This is part one in a four-part series highlighting different winter forecasting techniques.
What can a caterpillar tell us about the weather? Quite a lot, at least if you believe the folklore surrounding the woolly worm’s role in winter forecasting. But does this legend have legs? Let’s take a look at the story behind one of nature’s most well-known weathermen.
Like most caterpillars, the woolly worm (or woolly bear caterpillar, as it is sometimes called) is the larval stage of its species, the Isabella tiger moth. For folklore-based forecasters, the predictive power of the woolly worm is said to stem from its brown-and-black colored bands.
The legend says that the woolly worm’s 13 body segments can be linked with the 13 weeks of winter. Black bands are supposedly signs of cold, snowy weather, while brown bands are said to indicate milder conditions.
The woolly worm tale was popularized in the 1950s by Dr. C. H. Curran, the curator of insects at the American Museum of Natural History in New York. Over an eight year period, he collected woolly worms and measured the width of their colored bands, generally finding wider brown segments, which he linked with milder winters in New York during the same time period.
Since then, observing the bristly woolly worm has become a tradition, including here in North Carolina, where Banner Elk in Avery County has hosted the Woolly Worm Festival every October since 1978. After a series of heat races up a three-foot piece of string, the winning worm is crowned the official forecaster for the coming winter and given $1000 in prize money.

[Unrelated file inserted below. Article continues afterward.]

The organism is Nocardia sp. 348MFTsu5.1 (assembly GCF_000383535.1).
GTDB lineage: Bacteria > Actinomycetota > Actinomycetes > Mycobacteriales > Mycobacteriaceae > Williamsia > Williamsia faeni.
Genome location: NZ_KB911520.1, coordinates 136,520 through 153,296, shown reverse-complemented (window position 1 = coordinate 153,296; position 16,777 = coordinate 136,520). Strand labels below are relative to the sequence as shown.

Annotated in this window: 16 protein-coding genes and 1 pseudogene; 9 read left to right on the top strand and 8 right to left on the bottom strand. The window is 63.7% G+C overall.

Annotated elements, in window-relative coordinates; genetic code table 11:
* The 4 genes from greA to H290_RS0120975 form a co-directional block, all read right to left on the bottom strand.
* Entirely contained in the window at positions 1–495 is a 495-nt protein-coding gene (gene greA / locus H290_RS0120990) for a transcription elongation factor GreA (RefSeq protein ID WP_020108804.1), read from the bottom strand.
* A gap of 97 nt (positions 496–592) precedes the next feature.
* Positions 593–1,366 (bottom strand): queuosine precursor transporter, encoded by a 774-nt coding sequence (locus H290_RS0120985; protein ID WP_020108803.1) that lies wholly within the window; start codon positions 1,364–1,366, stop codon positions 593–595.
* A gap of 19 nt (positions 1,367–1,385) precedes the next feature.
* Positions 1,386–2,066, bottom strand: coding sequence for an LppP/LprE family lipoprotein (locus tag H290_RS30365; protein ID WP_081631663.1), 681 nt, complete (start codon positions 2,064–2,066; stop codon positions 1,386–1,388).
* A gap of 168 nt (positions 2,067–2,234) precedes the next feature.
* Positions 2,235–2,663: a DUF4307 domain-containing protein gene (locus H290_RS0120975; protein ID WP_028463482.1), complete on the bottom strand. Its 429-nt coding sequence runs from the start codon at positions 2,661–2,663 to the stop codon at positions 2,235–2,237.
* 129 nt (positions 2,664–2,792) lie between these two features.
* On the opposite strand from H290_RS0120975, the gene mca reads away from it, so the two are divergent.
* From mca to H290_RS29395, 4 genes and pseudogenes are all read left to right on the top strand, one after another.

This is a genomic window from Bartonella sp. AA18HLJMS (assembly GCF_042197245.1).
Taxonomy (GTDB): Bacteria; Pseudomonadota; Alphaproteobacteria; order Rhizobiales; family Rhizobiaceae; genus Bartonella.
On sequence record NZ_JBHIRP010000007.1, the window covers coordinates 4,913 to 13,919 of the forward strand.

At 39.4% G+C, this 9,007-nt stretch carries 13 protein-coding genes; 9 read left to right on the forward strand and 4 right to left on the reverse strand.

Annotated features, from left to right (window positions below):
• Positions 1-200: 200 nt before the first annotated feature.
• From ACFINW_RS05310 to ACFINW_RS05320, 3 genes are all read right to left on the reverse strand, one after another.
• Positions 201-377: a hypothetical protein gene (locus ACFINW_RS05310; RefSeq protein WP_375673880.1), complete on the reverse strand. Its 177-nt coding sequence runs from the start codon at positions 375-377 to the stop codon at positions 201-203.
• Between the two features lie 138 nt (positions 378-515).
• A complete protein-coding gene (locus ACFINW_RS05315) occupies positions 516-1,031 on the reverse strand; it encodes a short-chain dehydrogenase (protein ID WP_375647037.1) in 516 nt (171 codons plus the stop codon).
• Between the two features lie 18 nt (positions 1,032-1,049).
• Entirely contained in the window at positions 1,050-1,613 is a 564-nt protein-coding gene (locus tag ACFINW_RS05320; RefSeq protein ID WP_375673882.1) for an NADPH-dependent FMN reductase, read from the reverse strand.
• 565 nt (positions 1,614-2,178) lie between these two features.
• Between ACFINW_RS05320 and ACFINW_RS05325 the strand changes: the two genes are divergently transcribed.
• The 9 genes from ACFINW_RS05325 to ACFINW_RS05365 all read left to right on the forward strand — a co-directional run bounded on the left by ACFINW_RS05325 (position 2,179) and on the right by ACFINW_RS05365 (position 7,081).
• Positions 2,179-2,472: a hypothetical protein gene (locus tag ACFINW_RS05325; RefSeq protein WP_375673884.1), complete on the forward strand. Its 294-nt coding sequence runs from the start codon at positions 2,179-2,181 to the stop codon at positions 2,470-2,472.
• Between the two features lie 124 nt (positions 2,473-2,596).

Roy Krege, a long-time festival volunteer, said that winning worms have been correct 84.5 percent of the time. Our own analysis using the last three years of weekly predictions shows an accuracy rate of between 40 and 50% — basically the same as flipping a coin to predict the weather.
However, some science suggests that there may really be a connection between the weather and the woolly worm’s colors. As they grow larger, woolly worms molt, or shed their skin. With each successive molt, more brown bands may appear, so these bands may be a good indicator of age, or essentially when the caterpillar started to grow in the spring.
If the previous winter was harsh or long-lasting, a woolly worm might be younger and darker. Of course, as entomologist Mike Peters with the University of Massachusetts notes, the colored bands may be “telling you about the previous year”, not the winter to come.
Perhaps woolly worms are really nature’s own climatologists instead of its forecasters!